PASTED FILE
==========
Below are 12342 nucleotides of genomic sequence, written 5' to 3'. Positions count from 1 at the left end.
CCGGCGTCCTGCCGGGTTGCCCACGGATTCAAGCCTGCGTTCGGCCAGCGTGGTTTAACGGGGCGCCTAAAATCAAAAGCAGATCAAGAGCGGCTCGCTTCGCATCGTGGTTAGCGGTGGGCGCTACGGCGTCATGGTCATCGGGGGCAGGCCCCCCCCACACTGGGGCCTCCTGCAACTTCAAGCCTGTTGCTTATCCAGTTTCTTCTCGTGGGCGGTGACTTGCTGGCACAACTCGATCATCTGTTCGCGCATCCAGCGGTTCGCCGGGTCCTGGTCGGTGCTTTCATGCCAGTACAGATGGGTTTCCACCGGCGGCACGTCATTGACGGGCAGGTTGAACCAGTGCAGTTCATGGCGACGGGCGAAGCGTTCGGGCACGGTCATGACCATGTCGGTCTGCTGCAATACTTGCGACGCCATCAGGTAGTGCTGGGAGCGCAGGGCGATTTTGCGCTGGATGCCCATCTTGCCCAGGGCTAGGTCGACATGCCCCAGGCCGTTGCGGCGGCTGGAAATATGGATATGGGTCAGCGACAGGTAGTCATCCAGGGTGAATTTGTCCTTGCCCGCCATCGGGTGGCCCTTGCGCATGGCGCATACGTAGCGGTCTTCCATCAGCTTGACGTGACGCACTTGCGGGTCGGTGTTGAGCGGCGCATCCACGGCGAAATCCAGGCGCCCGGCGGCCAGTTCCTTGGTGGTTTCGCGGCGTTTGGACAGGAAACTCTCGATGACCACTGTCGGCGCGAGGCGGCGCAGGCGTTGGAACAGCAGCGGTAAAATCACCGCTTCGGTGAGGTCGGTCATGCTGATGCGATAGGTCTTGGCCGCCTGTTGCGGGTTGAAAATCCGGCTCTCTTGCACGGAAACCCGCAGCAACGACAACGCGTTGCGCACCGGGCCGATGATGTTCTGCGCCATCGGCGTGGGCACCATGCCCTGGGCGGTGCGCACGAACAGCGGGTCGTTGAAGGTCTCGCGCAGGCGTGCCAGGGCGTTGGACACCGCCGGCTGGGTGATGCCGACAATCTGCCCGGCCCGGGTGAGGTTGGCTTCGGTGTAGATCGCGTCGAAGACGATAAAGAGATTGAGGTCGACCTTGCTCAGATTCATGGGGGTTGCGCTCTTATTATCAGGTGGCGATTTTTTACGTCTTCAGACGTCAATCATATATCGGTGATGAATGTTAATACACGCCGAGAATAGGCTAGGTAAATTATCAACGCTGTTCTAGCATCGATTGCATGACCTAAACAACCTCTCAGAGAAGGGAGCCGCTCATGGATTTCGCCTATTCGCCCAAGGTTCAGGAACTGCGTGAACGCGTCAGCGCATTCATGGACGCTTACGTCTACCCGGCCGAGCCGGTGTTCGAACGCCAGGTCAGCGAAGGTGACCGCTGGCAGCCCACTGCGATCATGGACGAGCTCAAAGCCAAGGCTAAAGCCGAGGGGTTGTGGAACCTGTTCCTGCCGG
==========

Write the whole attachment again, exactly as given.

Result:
Below are 12342 nucleotides of genomic sequence, written 5' to 3'. Positions count from 1 at the left end.
CCGGCGTCCTGCCGGGTTGCCCACGGATTCAAGCCTGCGTTCGGCCAGCGTGGTTTAACGGGGCGCCTAAAATCAAAAGCAGATCAAGAGCGGCTCGCTTCGCATCGTGGTTAGCGGTGGGCGCTACGGCGTCATGGTCATCGGGGGCAGGCCCCCCCCACACTGGGGCCTCCTGCAACTTCAAGCCTGTTGCTTATCCAGTTTCTTCTCGTGGGCGGTGACTTGCTGGCACAACTCGATCATCTGTTCGCGCATCCAGCGGTTCGCCGGGTCCTGGTCGGTGCTTTCATGCCAGTACAGATGGGTTTCCACCGGCGGCACGTCATTGACGGGCAGGTTGAACCAGTGCAGTTCATGGCGACGGGCGAAGCGTTCGGGCACGGTCATGACCATGTCGGTCTGCTGCAATACTTGCGACGCCATCAGGTAGTGCTGGGAGCGCAGGGCGATTTTGCGCTGGATGCCCATCTTGCCCAGGGCTAGGTCGACATGCCCCAGGCCGTTGCGGCGGCTGGAAATATGGATATGGGTCAGCGACAGGTAGTCATCCAGGGTGAATTTGTCCTTGCCCGCCATCGGGTGGCCCTTGCGCATGGCGCATACGTAGCGGTCTTCCATCAGCTTGACGTGACGCACTTGCGGGTCGGTGTTGAGCGGCGCATCCACGGCGAAATCCAGGCGCCCGGCGGCCAGTTCCTTGGTGGTTTCGCGGCGTTTGGACAGGAAACTCTCGATGACCACTGTCGGCGCGAGGCGGCGCAGGCGTTGGAACAGCAGCGGTAAAATCACCGCTTCGGTGAGGTCGGTCATGCTGATGCGATAGGTCTTGGCCGCCTGTTGCGGGTTGAAAATCCGGCTCTCTTGCACGGAAACCCGCAGCAACGACAACGCGTTGCGCACCGGGCCGATGATGTTCTGCGCCATCGGCGTGGGCACCATGCCCTGGGCGGTGCGCACGAACAGCGGGTCGTTGAAGGTCTCGCGCAGGCGTGCCAGGGCGTTGGACACCGCCGGCTGGGTGATGCCGACAATCTGCCCGGCCCGGGTGAGGTTGGCTTCGGTGTAGATCGCGTCGAAGACGATAAAGAGATTGAGGTCGACCTTGCTCAGATTCATGGGGGTTGCGCTCTTATTATCAGGTGGCGATTTTTTACGTCTTCAGACGTCAATCATATATCGGTGATGAATGTTAATACACGCCGAGAATAGGCTAGGTAAATTATCAACGCTGTTCTAGCATCGATTGCATGACCTAAACAACCTCTCAGAGAAGGGAGCCGCTCATGGATTTCGCCTATTCGCCCAAGGTTCAGGAACTGCGTGAACGCGTCAGCGCATTCATGGACGCTTACGTCTACCCGGCCGAGCCGGTGTTCGAACGCCAGGTCAGCGAAGGTGACCGCTGGCAGCCCACTGCGATCATGGACGAGCTCAAAGCCAAGGCTAAAGCCGAGGGGTTGTGGAACCTGTTCCTGCCGG